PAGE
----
If you don't have breakfast, you don't have any energy for lessons. If your teenage boy finally gets over his tiredness in the 3rd hour, he will not be able to concentrate without energy reserves even then. It is therefore very important to offer adolescents a light but high-energy breakfast: muesli with fruit or yoghurt, with fruit and vegetable juices and wholemeal bread. Some teenagers already grab a cup of coffee, but cocoa also has a similar effect. Whole grain bread with cheese or white meat (turkey) ensures that the blood sugar level does not rise too quickly and that the brain is continuously supplied with energy.
- My tip: healthy energy drink for breakfast
A spoonful of real, fairly produced cocoa, dissolved in a glass of low-fat fresh milk, is a good pick-me-up for teenagers. In combination with the natural milk sugar, it provides an energy boost that makes you mentally efficient and keeps you awake. An effect that, in contrast to sugared energy drinks or lemonade, increases gently and lasts for a long time.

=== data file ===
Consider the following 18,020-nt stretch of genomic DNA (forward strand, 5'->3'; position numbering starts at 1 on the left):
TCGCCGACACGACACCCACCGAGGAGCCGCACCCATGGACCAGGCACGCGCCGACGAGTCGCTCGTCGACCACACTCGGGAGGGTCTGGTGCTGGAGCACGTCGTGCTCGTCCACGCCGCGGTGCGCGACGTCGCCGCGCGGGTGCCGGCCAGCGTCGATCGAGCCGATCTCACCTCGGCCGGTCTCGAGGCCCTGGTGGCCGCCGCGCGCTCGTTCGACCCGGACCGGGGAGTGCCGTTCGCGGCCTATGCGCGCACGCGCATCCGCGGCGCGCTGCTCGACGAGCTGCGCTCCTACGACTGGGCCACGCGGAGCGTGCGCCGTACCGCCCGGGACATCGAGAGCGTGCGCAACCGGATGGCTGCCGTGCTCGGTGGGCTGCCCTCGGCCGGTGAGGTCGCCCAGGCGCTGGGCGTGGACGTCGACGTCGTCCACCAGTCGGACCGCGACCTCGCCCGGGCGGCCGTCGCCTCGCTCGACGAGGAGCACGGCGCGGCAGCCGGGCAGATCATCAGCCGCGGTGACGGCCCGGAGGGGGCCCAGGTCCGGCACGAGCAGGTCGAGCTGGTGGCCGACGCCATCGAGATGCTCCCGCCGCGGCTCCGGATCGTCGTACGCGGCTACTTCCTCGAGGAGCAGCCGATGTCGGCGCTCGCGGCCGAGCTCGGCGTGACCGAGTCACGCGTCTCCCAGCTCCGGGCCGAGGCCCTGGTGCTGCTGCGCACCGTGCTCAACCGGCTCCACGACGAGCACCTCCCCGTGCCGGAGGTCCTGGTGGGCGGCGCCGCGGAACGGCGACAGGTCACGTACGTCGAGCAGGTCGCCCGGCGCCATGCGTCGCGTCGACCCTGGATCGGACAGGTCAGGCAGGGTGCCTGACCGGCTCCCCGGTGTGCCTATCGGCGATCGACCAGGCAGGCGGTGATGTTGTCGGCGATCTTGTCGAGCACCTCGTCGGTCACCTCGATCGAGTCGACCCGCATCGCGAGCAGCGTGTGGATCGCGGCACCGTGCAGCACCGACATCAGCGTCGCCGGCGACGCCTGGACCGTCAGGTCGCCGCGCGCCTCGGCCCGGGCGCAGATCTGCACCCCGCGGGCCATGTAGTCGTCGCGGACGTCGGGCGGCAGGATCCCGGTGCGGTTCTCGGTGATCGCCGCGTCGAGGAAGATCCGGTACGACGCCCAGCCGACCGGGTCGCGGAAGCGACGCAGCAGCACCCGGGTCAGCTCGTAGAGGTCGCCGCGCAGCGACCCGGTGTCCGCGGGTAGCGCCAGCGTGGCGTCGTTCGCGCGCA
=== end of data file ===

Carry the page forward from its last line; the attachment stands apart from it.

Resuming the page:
5. Avoid dehydration
A central cause of tiredness and poor concentration is dehydration. Around half of all young people drink less than recommended. Children and adolescents need more water than adults because their bodies contain more fluids. Even a loss of fluid of 2% of the total volume can lead to concentration problems in your child. A well-filled drinking bottle, preferably made of stainless steel, should be a matter of course.
|4 to under 7 years||940 ml|
|7 to under 10 years||970 ml|
|10 to under 13 years||1170 ml|
|13 to under 15 years||1330 ml|
|15 to under 19 years||1530 ml|
|19 to under 25 years||1470 ml|
|25 to under 51 years||1410 ml|
|51 to under 65 years||1230 ml|
1: German Society for Nutrition e.V. inter alia: Reference values for nutrient intake, 1st edition, 3rd revised reprint 2008. The guide values apply to healthy people, with needs-based energy intake and average living conditions.